Heads Up September 30, 2022

Here’s some need-to-know information for the week

Community Connectors share mid-year update

Community Connectors-in-Residence have shared their mid-year update with city council, a report designed to elevate the experiences and voices of underrepresented community members (e.g., Latinx, Black or African American, Nepali, low-income) that council may not consistently or frequently hear from.

This update will be included in the information packet for the October 6, 2022, council meeting and is also available on the Community Connectors-in-Residence webpage. It’s the first update of its kind and is part of a process improvement effort intended to ensure that this work comes to the attention of key decision-makers.

This mid-year update includes feedback on city projects from a racial equity lens, outcomes from capacity building through ‘Building Power & Raising Voices’ sessions, themes surfaced in community issues and strengths, select resources shared, a Community Care Card initiative, and a summary of the recent Chat with Council with our Nepali community.

The Community Connector-in-Residence team anticipates providing a similar update, either written or presented to council, twice a year. We welcome council’s feedback on this format and encourage you to share any thoughts through a feedback form.

For more information about Community Connectors-in-Residence, please visit their program webpage or contact Ryan Hanschen, Community Engagement Manager, at hanschenr@bouldercolorado.gov.

City of Boulder honored with ICMA ‘Local Government Excellence’ Award

The City of Boulder was honored by ICMA, the International City/County Management Association, as the recipient of the ‘Local Government Excellence – Community Partnership’ Award. This award “recognizes programs that demonstrate innovation, excellence, and success in multi-participant involvement to improve the community’s safety, health, and/or wellness, including enhancement in the quality of life for the disadvantaged.”

ICMA recognized the city’s Emergency Response Connector program, launched in partnership with community members and organizations to share multilingual and culturally relevant COVID-19 updates and public health guidelines, build trust between underrepresented community members (e.g., Latinx, Nepali, low-income) and local government, outreach and navigate for basic needs services, and surface the issues and ideas of community members.

Emergency Response Connectors (ERCs) convene for weekly bilingual check-in meetings that focus on two-way dialogue and share bite-sized updates and resources with their communities as well as community organization partners each week. ERCs regularly connect with more than 1,000 households and have placed thousands of masks and hundreds of tests in community members’ homes. In addition to identifying and addressing barriers to COVID testing and vaccination, they provided resources for residents facing food insecurity, those needing rent assistance, older adults who were isolated, and residents without internet access. ERCs continue to focus on COVID recovery as well as other crises facing our community, including recent high winds that damaged manufactured homes, Monkeypox, and extreme heat.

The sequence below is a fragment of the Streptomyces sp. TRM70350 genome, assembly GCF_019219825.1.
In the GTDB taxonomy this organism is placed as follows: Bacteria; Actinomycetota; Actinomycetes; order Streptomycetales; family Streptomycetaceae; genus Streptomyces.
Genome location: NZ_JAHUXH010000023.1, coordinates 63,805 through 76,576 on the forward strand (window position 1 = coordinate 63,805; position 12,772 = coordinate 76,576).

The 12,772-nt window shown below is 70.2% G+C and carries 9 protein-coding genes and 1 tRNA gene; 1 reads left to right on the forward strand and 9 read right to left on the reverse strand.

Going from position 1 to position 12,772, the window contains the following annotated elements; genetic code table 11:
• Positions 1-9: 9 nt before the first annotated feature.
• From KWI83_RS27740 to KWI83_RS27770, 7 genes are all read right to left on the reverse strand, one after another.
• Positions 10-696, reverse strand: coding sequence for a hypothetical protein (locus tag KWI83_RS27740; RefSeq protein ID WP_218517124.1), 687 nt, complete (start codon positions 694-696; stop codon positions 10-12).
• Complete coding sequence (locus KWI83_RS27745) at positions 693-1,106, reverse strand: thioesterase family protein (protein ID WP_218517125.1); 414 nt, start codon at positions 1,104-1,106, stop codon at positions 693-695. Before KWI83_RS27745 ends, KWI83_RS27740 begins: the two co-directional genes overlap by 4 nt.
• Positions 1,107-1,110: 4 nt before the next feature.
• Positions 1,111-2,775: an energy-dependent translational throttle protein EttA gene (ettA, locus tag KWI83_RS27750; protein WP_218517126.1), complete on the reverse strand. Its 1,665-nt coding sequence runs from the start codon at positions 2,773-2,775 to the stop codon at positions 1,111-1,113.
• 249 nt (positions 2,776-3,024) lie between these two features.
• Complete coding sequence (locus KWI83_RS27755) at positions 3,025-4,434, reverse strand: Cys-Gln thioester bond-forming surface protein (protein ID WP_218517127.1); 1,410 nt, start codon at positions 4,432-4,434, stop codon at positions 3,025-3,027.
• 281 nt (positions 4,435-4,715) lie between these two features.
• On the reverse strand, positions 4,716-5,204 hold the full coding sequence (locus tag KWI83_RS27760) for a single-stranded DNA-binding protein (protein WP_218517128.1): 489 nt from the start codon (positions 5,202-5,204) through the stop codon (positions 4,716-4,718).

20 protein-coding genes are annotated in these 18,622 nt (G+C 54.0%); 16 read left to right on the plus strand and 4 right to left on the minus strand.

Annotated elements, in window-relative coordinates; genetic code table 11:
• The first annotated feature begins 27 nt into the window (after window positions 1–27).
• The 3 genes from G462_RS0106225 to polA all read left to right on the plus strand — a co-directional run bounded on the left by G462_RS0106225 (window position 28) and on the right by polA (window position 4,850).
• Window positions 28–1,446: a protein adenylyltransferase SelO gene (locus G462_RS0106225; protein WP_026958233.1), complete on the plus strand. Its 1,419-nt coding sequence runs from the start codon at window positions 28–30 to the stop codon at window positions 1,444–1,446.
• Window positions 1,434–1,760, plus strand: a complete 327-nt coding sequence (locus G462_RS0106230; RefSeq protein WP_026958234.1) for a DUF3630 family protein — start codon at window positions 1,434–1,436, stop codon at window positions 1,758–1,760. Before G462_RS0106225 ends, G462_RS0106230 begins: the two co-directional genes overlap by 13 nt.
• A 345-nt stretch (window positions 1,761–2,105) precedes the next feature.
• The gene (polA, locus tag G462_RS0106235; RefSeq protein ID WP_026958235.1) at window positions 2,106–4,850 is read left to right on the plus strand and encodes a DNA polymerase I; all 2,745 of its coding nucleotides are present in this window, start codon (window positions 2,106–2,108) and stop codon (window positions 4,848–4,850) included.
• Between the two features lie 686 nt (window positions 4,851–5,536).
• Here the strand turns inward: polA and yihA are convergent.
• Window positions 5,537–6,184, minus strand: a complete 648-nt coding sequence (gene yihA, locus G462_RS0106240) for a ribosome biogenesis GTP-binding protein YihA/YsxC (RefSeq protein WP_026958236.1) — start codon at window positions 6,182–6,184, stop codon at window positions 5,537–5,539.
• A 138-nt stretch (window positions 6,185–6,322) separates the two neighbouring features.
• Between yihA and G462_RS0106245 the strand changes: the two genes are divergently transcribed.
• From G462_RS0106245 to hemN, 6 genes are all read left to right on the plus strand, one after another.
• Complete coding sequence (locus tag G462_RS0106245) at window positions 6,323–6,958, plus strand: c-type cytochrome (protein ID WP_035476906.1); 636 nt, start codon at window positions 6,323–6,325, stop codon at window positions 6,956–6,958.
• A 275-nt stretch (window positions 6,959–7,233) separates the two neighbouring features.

For more information on the city’s team of Emergency Response Connectors, please see this recent ICMA TV feature, recent article in the ICMA Public Management magazine (pg. 35), the Summer 2020 edition of the city’s Community Newsletter or contact Brenda Ritenour, Neighborhood Engagement and Services Manager, at ritenourb@bouldercolorado.gov.

A Community Connector and City of Boulder staff co-presented at the recent IAP2 (International Association for Public Participation) North American Conference in Banff, Alberta, Canada.

In a session titled ‘Community Connectors-in-Residence: Building Power, Raising Voices, and Elevating the Experiences and Priorities of Communities of Color,’ they engaged over 40 participants from across the United States and Canada during their co-designed session.

Co-facilitators shared background on the origin of the Community Connectors-in-Residence program and the team’s work to “support the voices and build power of underrepresented communities by reducing barriers to community engagement, advancing racial equity, and surfacing the ideas, concerns, and dreams of community members.”

They also shared details on how the team has elevated the issues and strengths experienced by underrepresented communities to city council as well as their ‘Building Power & Raising Voices’ sessions that focus on increasing sense of belonging, gaining understanding of local government and how to navigate systems, and building skills to shape decisions about their community and the common good.

City staff also heard from other municipalities who are implementing similar Community Connector programs within their communities, based on what they’ve learned from the City of Boulder’s model.

For more information about Community Connectors-in-Residence, please visit their program webpage or contact Ryan Hanschen, Community Engagement Manager, at hanschenr@bouldercolorado.gov.


Keep Reading